As the pandemic continues and more people than ever have switched to remote working, companies are under increased threat from cyber attacks.
Kevin O'Loughlin, CEO of Nostra, says he has never been so busy protecting cybersecurity and helping to build protections and first-line defences for businesses.
Hackers who have perpetrated an attack by locking files or software will often demand ransom money from firms to undo the damage.
The challenge is that when companies fall victim to cyber attacks, they don't want it publicised, which reduces awareness that such breaches are happening.
He explained to Down to Business with Bobby Kerr how employers can secure their technology when staff are working from home.
"The awareness of how significant a problem this is isn't out there," Mr O'Loughlin said.
He recently received a phone call on a Sunday morning whose company systems had been attacked on the Wednesday prior.
"Their systems were all locked out, they were trying to fight it and battle it themselves in-house unsuccessfully and on the Sunday, we took over and it took it nearly ten days to get them back up and running and functioning," he said.
"The reality is that when it hits, it's very serious.
"The good news is that the protections you can put in are actually quite straightforward to stop it happening in the first place."
Mr O'Loughlin said the simplest way of ensuring firms don't face ransoms is by having an online back-up in place.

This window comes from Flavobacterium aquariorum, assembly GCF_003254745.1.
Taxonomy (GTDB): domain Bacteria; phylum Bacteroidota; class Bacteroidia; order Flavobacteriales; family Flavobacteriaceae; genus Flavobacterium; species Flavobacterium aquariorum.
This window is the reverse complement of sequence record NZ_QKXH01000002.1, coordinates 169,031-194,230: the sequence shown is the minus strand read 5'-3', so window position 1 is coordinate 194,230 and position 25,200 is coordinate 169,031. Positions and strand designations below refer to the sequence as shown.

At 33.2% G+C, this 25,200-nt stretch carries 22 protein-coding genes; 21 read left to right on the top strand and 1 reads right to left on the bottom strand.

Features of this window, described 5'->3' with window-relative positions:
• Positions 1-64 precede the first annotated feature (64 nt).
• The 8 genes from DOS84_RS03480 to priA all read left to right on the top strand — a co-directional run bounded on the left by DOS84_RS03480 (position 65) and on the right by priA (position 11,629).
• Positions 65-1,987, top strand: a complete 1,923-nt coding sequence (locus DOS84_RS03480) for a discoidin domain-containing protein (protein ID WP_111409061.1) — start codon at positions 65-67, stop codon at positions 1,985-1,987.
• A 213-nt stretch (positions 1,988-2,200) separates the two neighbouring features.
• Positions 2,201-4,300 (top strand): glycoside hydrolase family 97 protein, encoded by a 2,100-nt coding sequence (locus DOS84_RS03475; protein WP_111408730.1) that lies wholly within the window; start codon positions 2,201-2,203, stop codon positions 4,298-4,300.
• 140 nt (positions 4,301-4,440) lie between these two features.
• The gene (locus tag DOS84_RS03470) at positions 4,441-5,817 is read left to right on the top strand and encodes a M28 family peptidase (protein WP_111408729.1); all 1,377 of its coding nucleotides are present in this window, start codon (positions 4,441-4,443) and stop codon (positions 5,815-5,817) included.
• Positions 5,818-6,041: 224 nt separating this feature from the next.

This means that every night, data is taken from the office and stored with a third-party IT provider.
"In that scenario, even if your network is implicated and has a ransomware attack, your data is also duplicated on somebody else's network which hasn't been attacked," he explained.
"So therefore, you can at least recover from the scenario."
The second way businesses can enhance their cybersecurity is by ensuring employees have two-fact authentication in place for their email accounts.
"The second thing is that the most common way that these attacks come in are two-factor authentication and through email, and what I mean by that is if people put two-factor authentication on their email, it's unlikely that they're going to be breached in the first instance."
Having this measure in place, which works by sending a text message to your phone or an email to another account when logging in, can stop your email from being used to take the data from other people.
Mr O'Loughlin explained: "Let's say you don't use two-factor authentication, and your email gets breached, it might not be your data that is impacted but they might use your email to attack 150 that you know.
"One of those people could open an email sent from your actual email account to them and that breaches their network.
"That creates embarrassment for you because you are now the source of their problem and if you were looking at a business that was down for 10 or 15 days as a result of that breach, it's pretty significant."
There are lots of things that companies need to do to protect themselves from cyber attacks, but by doing those two simple things, they are eliminating the risk of paying a ransom and reducing the amount of time their systems will be down, he added.